Hardware

Vice president of a virtual company offers advice on application selection

In this interview, Sean McCormack, vice president of operations for e-business consultancy Crestone International, outlines his strategy for application selection. The catch—Crestone is a virtual organization.


Sean McCormack, vice president of operations at the e-business consultancy Crestone International, faced a common difficulty for senior IT executives: selecting the “right” business application for his organization. In addition to the standard concerns, such as product maintenance, end-user training, and understanding the real functionality of the application, McCormack’s company is virtual—their office building is the Internet, and subsequently, the application literally is their business.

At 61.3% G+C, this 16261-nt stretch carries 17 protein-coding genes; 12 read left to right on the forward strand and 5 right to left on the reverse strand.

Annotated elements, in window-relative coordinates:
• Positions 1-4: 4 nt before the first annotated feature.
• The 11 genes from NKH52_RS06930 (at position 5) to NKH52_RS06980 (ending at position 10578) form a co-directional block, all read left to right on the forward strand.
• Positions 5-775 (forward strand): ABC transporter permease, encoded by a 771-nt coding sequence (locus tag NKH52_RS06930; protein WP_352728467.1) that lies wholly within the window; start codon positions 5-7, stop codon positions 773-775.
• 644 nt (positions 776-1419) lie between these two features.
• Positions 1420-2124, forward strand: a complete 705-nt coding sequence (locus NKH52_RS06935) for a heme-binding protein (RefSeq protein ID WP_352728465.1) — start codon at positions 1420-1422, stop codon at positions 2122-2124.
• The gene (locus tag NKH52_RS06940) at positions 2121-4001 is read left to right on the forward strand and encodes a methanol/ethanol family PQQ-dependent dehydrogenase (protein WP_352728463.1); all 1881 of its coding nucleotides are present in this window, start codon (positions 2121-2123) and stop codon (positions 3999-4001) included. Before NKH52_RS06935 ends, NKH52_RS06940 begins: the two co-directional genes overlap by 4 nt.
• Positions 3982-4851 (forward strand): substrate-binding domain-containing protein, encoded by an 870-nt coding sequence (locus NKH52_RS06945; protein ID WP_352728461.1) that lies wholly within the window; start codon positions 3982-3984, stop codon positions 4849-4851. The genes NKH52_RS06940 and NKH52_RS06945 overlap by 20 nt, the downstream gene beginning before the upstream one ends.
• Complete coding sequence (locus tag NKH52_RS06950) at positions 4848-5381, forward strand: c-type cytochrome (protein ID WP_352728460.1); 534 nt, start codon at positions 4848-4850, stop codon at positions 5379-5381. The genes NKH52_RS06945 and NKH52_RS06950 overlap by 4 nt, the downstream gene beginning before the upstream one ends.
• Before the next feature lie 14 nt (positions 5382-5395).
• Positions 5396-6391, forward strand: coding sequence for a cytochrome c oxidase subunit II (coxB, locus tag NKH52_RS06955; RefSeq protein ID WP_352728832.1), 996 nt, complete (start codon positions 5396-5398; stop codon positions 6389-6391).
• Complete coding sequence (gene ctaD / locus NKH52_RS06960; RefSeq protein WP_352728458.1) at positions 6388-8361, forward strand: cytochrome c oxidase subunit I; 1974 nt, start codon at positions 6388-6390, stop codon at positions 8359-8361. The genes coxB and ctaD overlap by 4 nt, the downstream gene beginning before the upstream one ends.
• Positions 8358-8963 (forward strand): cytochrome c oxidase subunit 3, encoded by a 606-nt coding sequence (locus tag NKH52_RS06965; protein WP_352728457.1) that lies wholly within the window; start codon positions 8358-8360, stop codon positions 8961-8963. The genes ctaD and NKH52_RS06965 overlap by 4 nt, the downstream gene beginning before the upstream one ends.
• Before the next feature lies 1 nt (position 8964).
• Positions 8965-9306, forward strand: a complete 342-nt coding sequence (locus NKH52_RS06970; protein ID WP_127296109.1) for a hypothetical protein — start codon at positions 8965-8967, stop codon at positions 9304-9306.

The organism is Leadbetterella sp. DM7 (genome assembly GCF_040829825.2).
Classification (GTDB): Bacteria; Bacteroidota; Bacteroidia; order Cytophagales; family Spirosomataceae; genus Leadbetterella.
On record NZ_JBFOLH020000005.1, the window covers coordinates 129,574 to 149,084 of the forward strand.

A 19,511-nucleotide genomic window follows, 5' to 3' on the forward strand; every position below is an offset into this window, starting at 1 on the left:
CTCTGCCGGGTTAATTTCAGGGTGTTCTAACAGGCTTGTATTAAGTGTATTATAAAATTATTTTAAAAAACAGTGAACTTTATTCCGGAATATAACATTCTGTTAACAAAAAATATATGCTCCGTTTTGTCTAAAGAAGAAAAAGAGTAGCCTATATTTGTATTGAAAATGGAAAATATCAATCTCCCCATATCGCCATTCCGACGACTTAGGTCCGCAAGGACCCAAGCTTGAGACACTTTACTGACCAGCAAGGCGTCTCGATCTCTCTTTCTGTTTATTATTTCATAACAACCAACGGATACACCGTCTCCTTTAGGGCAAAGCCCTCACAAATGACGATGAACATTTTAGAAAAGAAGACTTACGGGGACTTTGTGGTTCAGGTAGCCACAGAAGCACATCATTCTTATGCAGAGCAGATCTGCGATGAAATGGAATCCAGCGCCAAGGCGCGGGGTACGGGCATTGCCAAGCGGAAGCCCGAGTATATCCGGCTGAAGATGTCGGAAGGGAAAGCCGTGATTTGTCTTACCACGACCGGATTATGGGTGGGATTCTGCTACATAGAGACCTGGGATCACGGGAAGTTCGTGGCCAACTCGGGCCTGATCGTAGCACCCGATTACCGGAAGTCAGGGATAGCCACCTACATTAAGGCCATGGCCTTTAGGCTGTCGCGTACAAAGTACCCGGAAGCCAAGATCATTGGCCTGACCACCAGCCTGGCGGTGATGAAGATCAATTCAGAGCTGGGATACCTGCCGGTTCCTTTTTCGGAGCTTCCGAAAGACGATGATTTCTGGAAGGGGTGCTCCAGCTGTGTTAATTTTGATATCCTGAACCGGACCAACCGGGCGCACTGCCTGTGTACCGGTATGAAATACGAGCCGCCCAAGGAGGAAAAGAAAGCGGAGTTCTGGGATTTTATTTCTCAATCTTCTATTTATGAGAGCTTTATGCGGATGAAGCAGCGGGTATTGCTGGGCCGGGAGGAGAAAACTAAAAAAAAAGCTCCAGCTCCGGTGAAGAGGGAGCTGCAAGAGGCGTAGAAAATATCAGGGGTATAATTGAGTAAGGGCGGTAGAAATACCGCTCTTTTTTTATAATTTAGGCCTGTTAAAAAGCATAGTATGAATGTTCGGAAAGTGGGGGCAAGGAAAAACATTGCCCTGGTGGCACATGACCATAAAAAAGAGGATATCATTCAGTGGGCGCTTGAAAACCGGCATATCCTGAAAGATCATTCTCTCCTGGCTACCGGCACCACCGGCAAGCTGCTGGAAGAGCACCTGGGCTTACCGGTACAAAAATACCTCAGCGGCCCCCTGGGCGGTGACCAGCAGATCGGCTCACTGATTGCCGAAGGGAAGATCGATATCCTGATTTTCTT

TechRepublic: What type of functionality were you looking for in a professional services automation application?
McCormack: We were looking for a time and expense module that was integrated with a project-costing model, sales forecasting, and recruit management on a thin client distributed platform. Since we are a virtual e-consultancy, these applications are mission critical to us.

TechRepublic: Before the application rollout, how did the process work?
McCormack: Previously, our time and expense process was very manual. Our consultants entered their time and expenses into an Excel spreadsheet. Then, they e-mailed or mailed them, along with copies of their receipts, to our accounting department. The information was reentered into our accounting system. Two areas had to be changed. This process didn’t capture specific project costing information, and dual data entry had to be eliminated.